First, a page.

10 steps to make your raft fishing trip more enjoyable

Fly fishing from a raft can be a challenge – from backing the trailer to the ramp, rowing a boat or fishing with people who have never fly fished before. However, there are many similarities and differences between being a walk and wade angler or a swim angler. Float fishing from a raft opens up more opportunities to fish big whitewater, or smaller stream boats don’t like to go down. Here are 10 steps we recommend to make your cruise more enjoyable.

Dry bags

Who likes wearing wet clothes or finding their phone at the bottom of the raft? Having a dry bag on a raft is a must. Most people use dry bags to protect their equipment from water. Most whitewater fishing dinghies are self-sustaining, meaning they will always have water circulating throughout the boat so they don’t need to bail it out. Keep clothes and electronics dry using a Chums Dry Bag.

Chums makes dry bags in sizes and shapes to fit just about any need, and we’ve had great luck with their 32L capacity Downriver Rolltop Backpack, shown here in their eye-catching Fish Camo pattern.

Sunglasses holder

Any fly fisherman will tell you that polarized sunglasses are one of the most important tools for sun glare as well as protection when casting hooks into the air. You’ll get stung at some point, but keep your eyes protected from the sun with polarized sunglasses and always wear a sunglasses holder. We personally recommend using monofilament or stainless steel Chums as well as braided jigs as they are small in diameter and flies can be caught on the larger jigs. Another benefit is that they stay away from the neck and don’t sweat. Using a sunglasses holder is essential to prevent your expensive shades from going overboard. (Trust us – spending a day on the river without sunglasses is NOT fun). For an added level of protection, check out Chums floating holders, which will keep your glasses afloat if they happen to go swimming.

Boat net

I’m sure you forgot the boat net and I know you never will. A boat net with a long handle makes your sailing trip much more enjoyable while on the raft. Small networks do work; however, a longer handle and larger net bag will help with bigger fish and less trouble getting that fish in. Remember to keep those fish wet and dip your hands in the water before touching the fish!

While chasing a fish down with hat and hands can be a wild time. A grid is much better! *Disclaimer: the net was forgotten in the truck that day.*

Rod storage

Rod storage is a significant component of fly fishing from a raft. Everyone has that fishing friend who brings 4 rods on a half day swim trip and needs to be able to have them rigged up and ready to go for various conditions, but having a holder for a fly rod is always mandatory so that. to end up with broken bars. Rods break in boats – especially in fast whitewater, or on a big fish. Keep those rods tied and secure with a good storage system.

D-Ring Taping

D-Ring Taping is a great tactic. Every raft you have or buy has different D rings around the boat. If you’re struggling with getting your fly line stuck on various boat components, tape your D-rings so your fly line doesn’t get tangled before you cast or when fighting a big fish.

Raft safety

Raft safety is a huge component to performing a safe and effective outing. Wear a personal flotation device and put a mount on the PFD for a knife. Most dinghy anglers use anchors, one of the biggest liabilities on any boat, especially in whitewater. Bring a knife to the boat to cut the mooring line if necessary so you don’t get into an unfortunate whitewater accident.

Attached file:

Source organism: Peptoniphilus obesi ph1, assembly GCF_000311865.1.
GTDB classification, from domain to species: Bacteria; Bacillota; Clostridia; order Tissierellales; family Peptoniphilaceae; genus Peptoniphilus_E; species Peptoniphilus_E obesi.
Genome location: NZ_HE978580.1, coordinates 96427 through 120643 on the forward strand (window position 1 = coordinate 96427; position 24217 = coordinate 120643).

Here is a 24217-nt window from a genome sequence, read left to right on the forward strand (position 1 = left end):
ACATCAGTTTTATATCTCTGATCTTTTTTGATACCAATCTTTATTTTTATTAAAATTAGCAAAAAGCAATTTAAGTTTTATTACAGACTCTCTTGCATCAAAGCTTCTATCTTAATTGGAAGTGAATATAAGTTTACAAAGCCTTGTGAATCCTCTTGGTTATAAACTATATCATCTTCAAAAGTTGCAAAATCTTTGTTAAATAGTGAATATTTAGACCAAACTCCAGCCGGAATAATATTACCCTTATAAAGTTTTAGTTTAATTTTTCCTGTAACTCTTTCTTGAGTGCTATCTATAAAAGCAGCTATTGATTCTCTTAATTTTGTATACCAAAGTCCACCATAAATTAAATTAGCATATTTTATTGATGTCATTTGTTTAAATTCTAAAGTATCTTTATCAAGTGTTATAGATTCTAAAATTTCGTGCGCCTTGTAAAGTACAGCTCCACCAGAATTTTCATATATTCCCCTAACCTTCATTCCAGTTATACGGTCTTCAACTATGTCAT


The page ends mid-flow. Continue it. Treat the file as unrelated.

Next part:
Safety Talk

Before you leave the ramp, make sure you arrange proper transportation. Make sure you have a safety talk with the people you are fishing with. If you’re in big whitewater, wear your PFD. Talk about what to do before you flip your raft. Mention the skinny bars as your raft’s “seatbelt”, how the chairs can rotate 360 ​​degrees and where the medical kit is located. Don’t forget a jump bag with adequate rope and keep your feet up and arms like “shovels” in the water if you decide to jump. Also, mind your oars when anchoring. Always roll to roll, even if it’s soft water. Water and rocks will always win, so don’t forget a small sump pump and patch kit.


Have a dedicated organizational system for your gear, food, camera, phone, wallets, and other gear. Using a Chums Dry bag will not only keep your gear dry, it will also be an effective organizational tool for accessing your essentials while on the water. Place your sunscreen and bug spray in packing cubes or another bag. You have an available bin, pack, pack!

Cup holders

It may be necessary to catch fish and drink a cold one. Holding cups helps with organization. Any boat captain, guide or experienced paddler does not appreciate not taking the cans and bringing glass to the river, especially in an inflatable raft. Drink responsibly and don’t spill beer all over your boat!

Boat box

Do you bring your hip bag from fishing on the boat? You can, but it can get wet. Keeping it in a separate dry bag or dry box is the best way. Keep all flies, leaders, tips and floats in a designated space that is tied for whitewater. This will keep all your gear dry so all the transmitters don’t rust.


Within these steps, you’ll be ready for any fly fishing trip on your raft and make your outing much more enjoyable. Some of these suggestions may be familiar; however, being rigged up for an enjoyable day on the water keeps the stress out, and having the right gear sets the tone for your experience.

If you’re looking to keep your sunglasses on your head instead of in the water or need some new dry bags, check out the full line from CHUMS HERE.

After the brand: Chums

Standing at sea #5: Relatives

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